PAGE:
Of the 90-odd pyramids in Egypt, not to mention hundreds more in South and Central America, Cyprus, the Sudan, Thailand and Burma, there's only one Great Pyramid. That's because the pyramid of pharaoh Khufu (Greek Cheops) is the biggest. Consisting of over two million blocks and weighing over six million tons, this tomb is simply the single greatest stone structure ever erected. It was completed around 2550 BCE.
One of many controversies surrounding the Great Pyramid is its shape: Was it designed to reflect a particular mathematical constant? Herodotus, touring Egypt 2000 years after construction, suggested that the area of each of the pyramid's four faces equals the height squared. If that was deliberate, then another so-called magic number -- the "golden number" phi -- might have been in the architect's mind. Phi crops up in geometry (pentagons), nature (Fibonacci series), architecture (Parthenon) and art (aspect ratios of many classical paintings). A "phi pyramid" built according to the ratio
base : slope : height :: 2 : phi : square root phi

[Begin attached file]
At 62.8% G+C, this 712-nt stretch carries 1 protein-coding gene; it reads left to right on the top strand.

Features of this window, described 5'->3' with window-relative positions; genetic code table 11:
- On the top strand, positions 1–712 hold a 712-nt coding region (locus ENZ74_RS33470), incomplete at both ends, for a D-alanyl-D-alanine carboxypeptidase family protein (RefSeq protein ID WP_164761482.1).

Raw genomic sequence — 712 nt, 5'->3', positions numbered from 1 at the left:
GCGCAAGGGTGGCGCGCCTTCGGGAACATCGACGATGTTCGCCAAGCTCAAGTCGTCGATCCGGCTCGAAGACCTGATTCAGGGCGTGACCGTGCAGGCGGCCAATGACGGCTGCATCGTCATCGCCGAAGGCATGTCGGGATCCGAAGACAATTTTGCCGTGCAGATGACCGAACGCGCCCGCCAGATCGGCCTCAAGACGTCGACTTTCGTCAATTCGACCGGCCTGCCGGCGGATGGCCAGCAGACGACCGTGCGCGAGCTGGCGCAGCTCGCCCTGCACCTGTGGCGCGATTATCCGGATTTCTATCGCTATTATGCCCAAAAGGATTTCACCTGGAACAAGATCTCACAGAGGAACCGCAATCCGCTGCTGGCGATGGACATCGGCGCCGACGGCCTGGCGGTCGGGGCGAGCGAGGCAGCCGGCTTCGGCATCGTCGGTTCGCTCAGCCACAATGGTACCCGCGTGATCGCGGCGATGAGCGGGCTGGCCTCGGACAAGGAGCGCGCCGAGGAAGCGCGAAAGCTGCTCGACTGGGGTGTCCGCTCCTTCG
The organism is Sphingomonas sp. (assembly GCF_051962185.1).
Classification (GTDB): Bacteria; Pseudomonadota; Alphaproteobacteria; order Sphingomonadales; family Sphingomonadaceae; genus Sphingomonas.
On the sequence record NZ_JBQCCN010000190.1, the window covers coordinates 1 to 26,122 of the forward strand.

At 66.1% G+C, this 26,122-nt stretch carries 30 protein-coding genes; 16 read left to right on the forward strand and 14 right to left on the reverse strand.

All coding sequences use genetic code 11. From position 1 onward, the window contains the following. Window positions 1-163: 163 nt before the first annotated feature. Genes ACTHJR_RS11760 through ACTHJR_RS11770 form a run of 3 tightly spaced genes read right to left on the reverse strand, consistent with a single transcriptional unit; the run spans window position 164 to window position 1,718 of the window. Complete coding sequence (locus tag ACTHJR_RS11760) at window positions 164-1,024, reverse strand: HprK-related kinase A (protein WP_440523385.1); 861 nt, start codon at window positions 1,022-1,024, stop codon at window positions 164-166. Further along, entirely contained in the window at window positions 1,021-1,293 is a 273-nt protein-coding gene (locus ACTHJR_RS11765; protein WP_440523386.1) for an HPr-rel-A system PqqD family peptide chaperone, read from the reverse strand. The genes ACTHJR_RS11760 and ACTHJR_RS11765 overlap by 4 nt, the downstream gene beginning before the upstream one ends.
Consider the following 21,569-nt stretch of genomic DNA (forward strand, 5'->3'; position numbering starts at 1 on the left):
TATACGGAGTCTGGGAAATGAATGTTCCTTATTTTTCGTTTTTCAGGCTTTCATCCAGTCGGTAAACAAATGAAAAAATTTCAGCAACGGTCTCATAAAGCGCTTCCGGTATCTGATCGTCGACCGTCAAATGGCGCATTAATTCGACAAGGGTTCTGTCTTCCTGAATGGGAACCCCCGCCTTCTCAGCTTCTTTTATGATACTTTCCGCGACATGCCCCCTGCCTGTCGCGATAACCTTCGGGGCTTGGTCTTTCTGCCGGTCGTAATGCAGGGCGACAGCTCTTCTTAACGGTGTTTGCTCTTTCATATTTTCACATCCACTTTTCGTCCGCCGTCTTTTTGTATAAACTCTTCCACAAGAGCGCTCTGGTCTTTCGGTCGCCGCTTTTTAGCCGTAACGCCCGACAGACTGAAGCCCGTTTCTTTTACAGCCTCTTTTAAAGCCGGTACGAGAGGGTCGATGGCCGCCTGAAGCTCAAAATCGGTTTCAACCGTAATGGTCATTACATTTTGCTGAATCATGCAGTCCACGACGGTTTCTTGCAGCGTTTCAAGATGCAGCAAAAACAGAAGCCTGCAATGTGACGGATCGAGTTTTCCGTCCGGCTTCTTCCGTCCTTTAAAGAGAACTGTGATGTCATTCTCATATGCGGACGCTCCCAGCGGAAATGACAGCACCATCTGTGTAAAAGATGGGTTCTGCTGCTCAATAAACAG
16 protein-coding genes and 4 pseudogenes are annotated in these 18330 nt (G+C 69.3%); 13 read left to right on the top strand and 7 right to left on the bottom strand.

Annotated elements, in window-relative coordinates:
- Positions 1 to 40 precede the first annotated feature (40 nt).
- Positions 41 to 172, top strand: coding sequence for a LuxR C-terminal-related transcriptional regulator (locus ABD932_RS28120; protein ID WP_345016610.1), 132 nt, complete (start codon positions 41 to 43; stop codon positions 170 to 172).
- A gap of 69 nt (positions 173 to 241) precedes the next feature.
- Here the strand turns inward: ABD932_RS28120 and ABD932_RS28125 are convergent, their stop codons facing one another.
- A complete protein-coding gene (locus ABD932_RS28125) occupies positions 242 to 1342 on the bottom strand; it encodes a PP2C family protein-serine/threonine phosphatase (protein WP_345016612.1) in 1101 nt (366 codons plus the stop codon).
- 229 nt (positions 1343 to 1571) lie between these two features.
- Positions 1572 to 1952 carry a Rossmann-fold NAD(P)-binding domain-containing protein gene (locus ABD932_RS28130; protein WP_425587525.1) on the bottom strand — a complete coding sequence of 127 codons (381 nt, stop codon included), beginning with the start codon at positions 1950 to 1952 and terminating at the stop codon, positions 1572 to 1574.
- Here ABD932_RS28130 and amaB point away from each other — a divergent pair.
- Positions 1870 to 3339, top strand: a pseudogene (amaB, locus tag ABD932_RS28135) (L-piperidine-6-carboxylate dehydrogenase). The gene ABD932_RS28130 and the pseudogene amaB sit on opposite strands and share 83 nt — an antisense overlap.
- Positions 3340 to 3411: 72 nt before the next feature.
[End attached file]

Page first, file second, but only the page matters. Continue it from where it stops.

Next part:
has a slope angle of about 51.827 degrees.
Or maybe Cheops is a "pi" pyramid, where the ratio of the base area to the height is equal to pi, giving a side slope of 51.854 degrees. (The closeness results from pi being approximately four divided by the square root of phi.)
Yet another possibility: they simply sloped the faces using the ratio of 11 horizontally to 14 vertically, for a side slope of 51.859 degrees.
Do you see the problem? The three angles are so close, it's impossible to test which is correct. With the original marble sheathing now missing (stripped to build Cairo's mosques and palaces), you can't measure the slope with any confidence. All we can really say is that it's between 51 1/2 and 52 degrees, so the architect probably designed the pyramid according to one of these ratios. We'll never know which.
We can be certain, however, that the unfinished pyramid on the back of your dollar bill -- it's part of the Great Seal -- bears no relationship to pi or phi. The slope, despite its Masonic origins, is a rather unstable 70 degrees.
Barry Evans (firstname.lastname@example.org) admired the view from the top of the Great Pyramid at dawn 30 years ago.
CAPTIONS: (1) Pyramid of Khufu from 400 miles high. (IKONOS)
(2) Pyramid of Khufu and the Sphinx (author photo)